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  • Akosua Biraa

We are our history

In this country

for a dangerously long time

never seen any genuine confrontation

so fat and so sleek, and so safe, and so happy,

and so irresponsible, and so dead.

God forgives murder

in some bizarre way, to be a milestone

has made them criminals and monsters

dreaming of anything like “the final solution.”

I am speaking as a member of a certain democracy

from a public point of view,

great esteem which is not easily distinguishable

has no moral authority

if it is distinguishable, from love.

This problem, which they invented

has no moral justification

part of my responsibility—as a witness—

for whom they gave their lives.

History is not the past.


It is the present

would not be an eccentric patriot

but a raving maniac.


We are our history.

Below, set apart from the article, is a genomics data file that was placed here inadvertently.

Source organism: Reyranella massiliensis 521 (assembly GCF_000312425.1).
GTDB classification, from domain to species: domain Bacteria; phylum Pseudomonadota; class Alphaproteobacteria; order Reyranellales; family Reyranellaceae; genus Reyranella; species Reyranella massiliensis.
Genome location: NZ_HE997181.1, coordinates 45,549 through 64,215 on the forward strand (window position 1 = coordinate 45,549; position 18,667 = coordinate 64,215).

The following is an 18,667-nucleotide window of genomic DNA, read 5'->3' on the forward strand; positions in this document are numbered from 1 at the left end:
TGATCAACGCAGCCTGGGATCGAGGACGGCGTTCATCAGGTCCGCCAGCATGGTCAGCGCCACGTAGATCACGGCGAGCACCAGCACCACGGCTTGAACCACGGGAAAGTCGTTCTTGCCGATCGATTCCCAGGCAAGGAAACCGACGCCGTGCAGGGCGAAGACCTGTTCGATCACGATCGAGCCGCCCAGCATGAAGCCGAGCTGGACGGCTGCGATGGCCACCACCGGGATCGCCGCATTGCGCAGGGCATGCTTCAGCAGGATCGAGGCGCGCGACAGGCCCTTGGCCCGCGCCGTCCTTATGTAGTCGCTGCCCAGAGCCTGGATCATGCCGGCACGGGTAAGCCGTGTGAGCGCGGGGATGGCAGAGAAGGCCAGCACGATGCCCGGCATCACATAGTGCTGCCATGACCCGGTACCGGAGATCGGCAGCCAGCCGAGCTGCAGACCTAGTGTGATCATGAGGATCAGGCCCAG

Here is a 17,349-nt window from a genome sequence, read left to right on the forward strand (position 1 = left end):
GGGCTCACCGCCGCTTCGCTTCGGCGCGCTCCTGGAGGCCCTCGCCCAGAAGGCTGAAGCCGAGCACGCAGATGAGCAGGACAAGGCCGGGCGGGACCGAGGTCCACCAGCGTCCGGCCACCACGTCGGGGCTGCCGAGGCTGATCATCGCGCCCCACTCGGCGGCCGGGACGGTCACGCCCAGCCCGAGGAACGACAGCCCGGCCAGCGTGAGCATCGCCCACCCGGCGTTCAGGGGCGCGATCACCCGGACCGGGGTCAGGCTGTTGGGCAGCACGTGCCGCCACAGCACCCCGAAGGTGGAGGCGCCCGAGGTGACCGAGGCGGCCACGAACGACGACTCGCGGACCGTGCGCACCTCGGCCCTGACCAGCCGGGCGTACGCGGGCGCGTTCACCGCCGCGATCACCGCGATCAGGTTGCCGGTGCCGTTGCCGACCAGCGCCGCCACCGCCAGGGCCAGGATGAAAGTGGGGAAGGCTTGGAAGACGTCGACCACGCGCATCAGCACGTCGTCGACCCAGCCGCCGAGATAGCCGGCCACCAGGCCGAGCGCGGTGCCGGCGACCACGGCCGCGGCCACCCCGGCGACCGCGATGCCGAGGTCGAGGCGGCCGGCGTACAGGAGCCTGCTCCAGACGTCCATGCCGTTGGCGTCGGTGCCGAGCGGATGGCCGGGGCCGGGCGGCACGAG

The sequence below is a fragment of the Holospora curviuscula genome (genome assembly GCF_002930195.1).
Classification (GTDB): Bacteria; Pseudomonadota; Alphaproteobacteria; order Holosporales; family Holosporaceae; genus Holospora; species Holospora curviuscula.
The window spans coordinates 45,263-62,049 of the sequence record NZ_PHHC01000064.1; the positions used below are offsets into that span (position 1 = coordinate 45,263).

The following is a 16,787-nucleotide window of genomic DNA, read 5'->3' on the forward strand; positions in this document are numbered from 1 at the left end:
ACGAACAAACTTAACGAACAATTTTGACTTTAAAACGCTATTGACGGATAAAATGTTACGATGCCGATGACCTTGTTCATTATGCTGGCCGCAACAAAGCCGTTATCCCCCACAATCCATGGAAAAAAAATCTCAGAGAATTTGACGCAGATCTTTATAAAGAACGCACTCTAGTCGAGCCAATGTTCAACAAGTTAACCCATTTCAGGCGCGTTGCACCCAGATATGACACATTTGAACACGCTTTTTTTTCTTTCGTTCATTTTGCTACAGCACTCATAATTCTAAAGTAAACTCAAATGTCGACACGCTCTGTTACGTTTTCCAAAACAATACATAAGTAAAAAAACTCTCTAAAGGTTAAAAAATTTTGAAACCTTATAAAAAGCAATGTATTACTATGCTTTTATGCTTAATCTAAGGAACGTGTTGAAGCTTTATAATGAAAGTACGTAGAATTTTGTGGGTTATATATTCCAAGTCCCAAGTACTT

This piece is composed solely out of phrases taken randomly from James Baldwin’s (2017) “I Am Not Your Negro: A major motion picture directed by Raoul Peck”.

This book is great testimony to how brilliant the script is for Raoul Peck’s (2016) documentary—of the same name—on James Baldwin. In it, Peck cinematically envisages the text that Baldwin drafted—but never got to finish, on the lives and assassinations of three of his close friends: Medgar Evans, Malcom X and Martin Luther King Jr.

As to be expected, Peck’s documentary is highly educational and powerfully put together—just like his (2000) film, “Lumumba”, on the assassinated Congolese freedom fighter and African nationalist Patrice Lumumba, who served as the first prime minister of the Democratic Republic of the Congo.

I am also eager to watch Peck’s (2021) HBO documentary series, “Exterminate all the Brutes”, in which he explores colonialism and the origins of white supremacy, as well as his (2017) historical drama, “The Young Karl Marx.” They are on my Must Watch list.

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